Thousands of businesses are still waiting for loans months after government pledges to help, group of businesses say

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Five months after the Liberal government announced increased support for cash-strapped small businesses in the form of government guaranteed loans, tens of thousands of business owners still have not been able to access this helps, according to a group of leading companies.

The situation is causing stress and anxiety for people like Angela O’Brien, owner of Esteem Lingerie in West Kelowna, British Columbia. She applied for an additional interest-free loan of $ 20,000 under the Canada Emergency Account program.

O’Brien said that when she applied for the initial $ 40,000 CEBA loan last year, the process was “transparent” and the money was in her account a few days later.

Since asking for the extra money on application opening day in December, she said, she has spent hours on the phone struggling to find out why her application was not approved.

“Everyone was pointing fingers at everyone. Nobody seemed to have any information,” O’Brien told CBC News.

According to Corinne Pohlmann of the Canadian Federation of Independent Business (CFIB), around 60,000 to 80,000 businesses may still be waiting for the financial “lifeline” of additional CEBA assistance.

This rough estimate is based on conversations with federal officials, calls to CFIB from business owners and publicly available information on CEBA adoption, said Pohlmann, senior vice president of national affairs and partnerships. of the CFIB.

Export Development Canada (EDC) – which administers the CEBA program – and Small Business Minister Mary Ng’s office declined to say how many companies are still waiting for money.

An EDC spokesperson would only say that “a small portion of CEBA expansion candidates” have been “affected”.

EDC said in a media release that it was working with applicants who were unable to receive the loans to help them provide “further clarification or information.”

A ‘desperate need’ for help

It appears that the process by which business owners provide this information has itself encountered problems. An EDC official said it took extensive technical work between CEBA and the financial institutions, such as banks, that made the loans.

The official said the goal was to solve the problem “in weeks, not months”.

In the meantime, Pohlmann said, many companies have faced new lockdowns since the expansion began in early December.

“There is a real desperate need for this money,” she said.

Finance Minister Chrystia Freeland speaks to media in Ottawa before releasing her Fall Economic Statement on November 30, 2020. (Blair Gable / Reuters)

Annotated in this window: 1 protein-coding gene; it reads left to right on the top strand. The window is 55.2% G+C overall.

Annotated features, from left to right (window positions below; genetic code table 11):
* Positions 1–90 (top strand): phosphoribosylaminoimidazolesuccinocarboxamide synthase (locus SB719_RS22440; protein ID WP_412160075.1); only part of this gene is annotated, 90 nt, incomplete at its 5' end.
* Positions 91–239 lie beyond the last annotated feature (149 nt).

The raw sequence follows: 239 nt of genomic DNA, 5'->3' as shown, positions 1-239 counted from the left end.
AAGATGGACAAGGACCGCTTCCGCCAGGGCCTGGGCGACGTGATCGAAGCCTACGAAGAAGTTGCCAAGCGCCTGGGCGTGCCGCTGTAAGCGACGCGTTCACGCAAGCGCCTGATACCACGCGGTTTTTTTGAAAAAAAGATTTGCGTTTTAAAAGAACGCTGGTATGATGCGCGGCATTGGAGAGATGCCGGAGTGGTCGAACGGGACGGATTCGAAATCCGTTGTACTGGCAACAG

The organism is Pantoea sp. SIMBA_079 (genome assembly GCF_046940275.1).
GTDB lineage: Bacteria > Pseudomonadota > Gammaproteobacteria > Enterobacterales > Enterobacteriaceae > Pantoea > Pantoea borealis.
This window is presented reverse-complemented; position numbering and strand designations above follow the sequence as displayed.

On Monday, the CEBA website was updated to recognize that the process is “taking longer” for some applicants.

Business owners have also been given a new extended deadline to resolve these issues.

Previously, small businesses had until the end of March to apply for CEBA expansion. This deadline has now been extended to May 7 for companies that need to provide additional information.

Canada’s Emergency Business Accounts were first launched in April, giving businesses access to $ 40,000 in interest-free loans guaranteed by the government. Up to $ 10,000 of an individual loan is forgivable if it is repaid before December 31, 2022. Almost 840,000 businesses have registered.

The problems began as the pandemic dragged on and the government decided to expand the program to provide businesses with better access to cash. On October 9, Finance Minister Chrystia Freeland pledged additional loans of $ 20,000, up to half of which would be forgivable.

WATCH | Small business owners facing long lead times for CEBA loans:

Small business owners trying to access additional loans through the Canada Business Emergency Account are frustrated with delays and unable to access the money they need. 1:59

Details on how to apply will be made available “in the next few days,” Freeland said at a press conference.

In fact, applications for the expanded loans did not open until December 4 – and although 470,000 of them applied successfully, many found themselves in the same situation as O’Brien.

The CEBA website tells applicants that once they have applied, uploaded the necessary documents and validated their eligibility, funds should be available within 10 to 15 business days.

Ng’s office declined a request for an interview. In response to several written questions, his office sent a brief statement that did not explicitly acknowledge any issues.

“We are working with over 200 financial institutions to finalize a process so that more eligible businesses can get the help they need as quickly as possible,” a spokesperson said.

Ng’s office handed EDC further questions.

O’Brien said that while she was grateful to the government for creating the CEBA loan program in the first place, more transparency during that process would have made life easier for small businesses like hers.

“Just patting your head and saying, ‘Don’t worry, we’ll take care of you’ is not a sufficient response,” she said. “It does not relieve stress.”

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